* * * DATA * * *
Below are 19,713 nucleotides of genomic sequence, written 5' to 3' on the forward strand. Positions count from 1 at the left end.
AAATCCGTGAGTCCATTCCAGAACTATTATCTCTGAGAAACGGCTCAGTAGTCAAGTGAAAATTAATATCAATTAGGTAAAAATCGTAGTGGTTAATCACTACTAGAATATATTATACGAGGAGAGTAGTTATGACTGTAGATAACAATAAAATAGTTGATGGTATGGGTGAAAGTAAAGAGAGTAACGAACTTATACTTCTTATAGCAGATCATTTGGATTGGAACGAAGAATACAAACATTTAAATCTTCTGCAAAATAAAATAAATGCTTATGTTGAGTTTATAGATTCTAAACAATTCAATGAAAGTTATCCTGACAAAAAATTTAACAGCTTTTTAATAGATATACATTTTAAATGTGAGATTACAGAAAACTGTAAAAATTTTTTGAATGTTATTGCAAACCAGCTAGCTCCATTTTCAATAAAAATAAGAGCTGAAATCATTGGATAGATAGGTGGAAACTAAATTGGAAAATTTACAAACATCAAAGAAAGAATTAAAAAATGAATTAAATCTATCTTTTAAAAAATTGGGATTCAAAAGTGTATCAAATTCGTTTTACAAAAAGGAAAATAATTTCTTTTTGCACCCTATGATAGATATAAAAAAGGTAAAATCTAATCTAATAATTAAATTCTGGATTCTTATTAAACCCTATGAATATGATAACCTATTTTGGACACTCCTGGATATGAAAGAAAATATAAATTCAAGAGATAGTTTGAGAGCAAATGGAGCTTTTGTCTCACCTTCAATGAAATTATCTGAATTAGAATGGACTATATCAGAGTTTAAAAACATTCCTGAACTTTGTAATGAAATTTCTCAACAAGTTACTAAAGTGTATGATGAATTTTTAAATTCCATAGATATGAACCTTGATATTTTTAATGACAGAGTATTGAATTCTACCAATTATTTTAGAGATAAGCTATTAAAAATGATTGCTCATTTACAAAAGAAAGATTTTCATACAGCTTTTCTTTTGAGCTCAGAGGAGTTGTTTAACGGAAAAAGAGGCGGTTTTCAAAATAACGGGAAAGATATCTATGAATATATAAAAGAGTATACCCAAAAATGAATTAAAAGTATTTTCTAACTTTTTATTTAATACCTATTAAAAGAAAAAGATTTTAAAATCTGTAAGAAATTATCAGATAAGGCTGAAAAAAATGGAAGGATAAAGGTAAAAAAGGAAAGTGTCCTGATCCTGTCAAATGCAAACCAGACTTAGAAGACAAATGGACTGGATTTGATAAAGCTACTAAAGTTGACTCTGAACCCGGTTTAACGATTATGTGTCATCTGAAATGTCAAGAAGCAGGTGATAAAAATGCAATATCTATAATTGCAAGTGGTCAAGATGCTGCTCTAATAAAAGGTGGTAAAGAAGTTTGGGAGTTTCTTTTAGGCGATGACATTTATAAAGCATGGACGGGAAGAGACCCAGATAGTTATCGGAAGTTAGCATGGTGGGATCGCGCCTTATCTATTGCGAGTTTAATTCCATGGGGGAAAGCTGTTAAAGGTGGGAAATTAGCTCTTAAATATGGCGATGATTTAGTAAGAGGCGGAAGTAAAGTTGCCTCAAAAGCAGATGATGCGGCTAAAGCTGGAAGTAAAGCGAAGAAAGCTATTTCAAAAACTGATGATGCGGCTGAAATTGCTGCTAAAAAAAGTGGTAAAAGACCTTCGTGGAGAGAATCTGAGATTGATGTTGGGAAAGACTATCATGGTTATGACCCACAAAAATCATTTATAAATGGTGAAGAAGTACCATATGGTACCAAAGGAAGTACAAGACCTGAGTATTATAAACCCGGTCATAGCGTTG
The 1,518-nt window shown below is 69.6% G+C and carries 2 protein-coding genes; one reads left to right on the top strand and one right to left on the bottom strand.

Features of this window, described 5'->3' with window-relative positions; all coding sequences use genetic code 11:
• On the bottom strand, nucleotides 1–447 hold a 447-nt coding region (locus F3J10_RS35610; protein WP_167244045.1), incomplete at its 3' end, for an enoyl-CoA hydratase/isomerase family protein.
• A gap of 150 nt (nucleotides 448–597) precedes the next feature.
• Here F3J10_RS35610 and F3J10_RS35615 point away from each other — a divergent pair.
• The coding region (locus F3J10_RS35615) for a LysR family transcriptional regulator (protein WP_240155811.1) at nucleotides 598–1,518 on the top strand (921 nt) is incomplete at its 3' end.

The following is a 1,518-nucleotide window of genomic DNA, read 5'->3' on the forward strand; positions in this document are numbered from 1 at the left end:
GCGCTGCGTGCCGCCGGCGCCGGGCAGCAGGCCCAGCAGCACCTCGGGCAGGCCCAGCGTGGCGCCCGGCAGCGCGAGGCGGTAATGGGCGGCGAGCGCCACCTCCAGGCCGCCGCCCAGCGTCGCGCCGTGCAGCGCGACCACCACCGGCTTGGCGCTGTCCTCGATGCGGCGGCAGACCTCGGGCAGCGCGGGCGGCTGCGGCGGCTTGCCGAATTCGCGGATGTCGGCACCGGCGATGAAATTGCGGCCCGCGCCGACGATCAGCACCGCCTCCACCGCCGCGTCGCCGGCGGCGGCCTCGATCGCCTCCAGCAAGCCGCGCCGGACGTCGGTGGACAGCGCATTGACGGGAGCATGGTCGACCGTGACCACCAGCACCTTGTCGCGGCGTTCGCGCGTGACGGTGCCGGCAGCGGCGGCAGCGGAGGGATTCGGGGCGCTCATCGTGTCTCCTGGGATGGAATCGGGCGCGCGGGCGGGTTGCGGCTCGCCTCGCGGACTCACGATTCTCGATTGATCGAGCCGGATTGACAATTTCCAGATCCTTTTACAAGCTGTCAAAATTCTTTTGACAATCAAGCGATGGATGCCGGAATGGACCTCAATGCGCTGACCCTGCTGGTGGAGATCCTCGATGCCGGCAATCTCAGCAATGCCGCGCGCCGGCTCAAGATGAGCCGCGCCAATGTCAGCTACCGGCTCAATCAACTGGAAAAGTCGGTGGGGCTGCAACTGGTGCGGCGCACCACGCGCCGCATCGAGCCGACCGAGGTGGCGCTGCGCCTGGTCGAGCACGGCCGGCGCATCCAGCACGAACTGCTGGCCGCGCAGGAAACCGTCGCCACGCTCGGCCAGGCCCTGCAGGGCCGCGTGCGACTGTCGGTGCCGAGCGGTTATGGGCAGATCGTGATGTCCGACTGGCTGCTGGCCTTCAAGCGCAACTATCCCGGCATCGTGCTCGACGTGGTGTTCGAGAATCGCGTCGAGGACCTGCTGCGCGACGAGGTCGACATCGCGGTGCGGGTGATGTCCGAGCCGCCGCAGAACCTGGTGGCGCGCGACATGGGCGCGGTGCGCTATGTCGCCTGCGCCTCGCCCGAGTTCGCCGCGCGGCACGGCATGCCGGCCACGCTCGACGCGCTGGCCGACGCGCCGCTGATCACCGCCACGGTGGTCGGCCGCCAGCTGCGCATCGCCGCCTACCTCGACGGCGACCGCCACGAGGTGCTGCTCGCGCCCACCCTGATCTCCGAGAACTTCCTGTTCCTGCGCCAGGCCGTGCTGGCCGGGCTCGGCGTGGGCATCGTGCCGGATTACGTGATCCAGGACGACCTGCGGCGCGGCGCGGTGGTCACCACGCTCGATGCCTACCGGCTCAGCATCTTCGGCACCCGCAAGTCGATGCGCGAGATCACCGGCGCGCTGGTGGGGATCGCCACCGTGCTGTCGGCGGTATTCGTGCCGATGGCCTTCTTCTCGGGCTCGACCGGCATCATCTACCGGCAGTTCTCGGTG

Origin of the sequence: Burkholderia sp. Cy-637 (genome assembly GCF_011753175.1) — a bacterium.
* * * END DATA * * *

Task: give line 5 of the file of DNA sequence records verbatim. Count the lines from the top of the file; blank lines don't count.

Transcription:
• On the bottom strand, nucleotides 1–447 hold a 447-nt coding region (locus F3J10_RS35610; protein WP_167244045.1), incomplete at its 3' end, for an enoyl-CoA hydratase/isomerase family protein.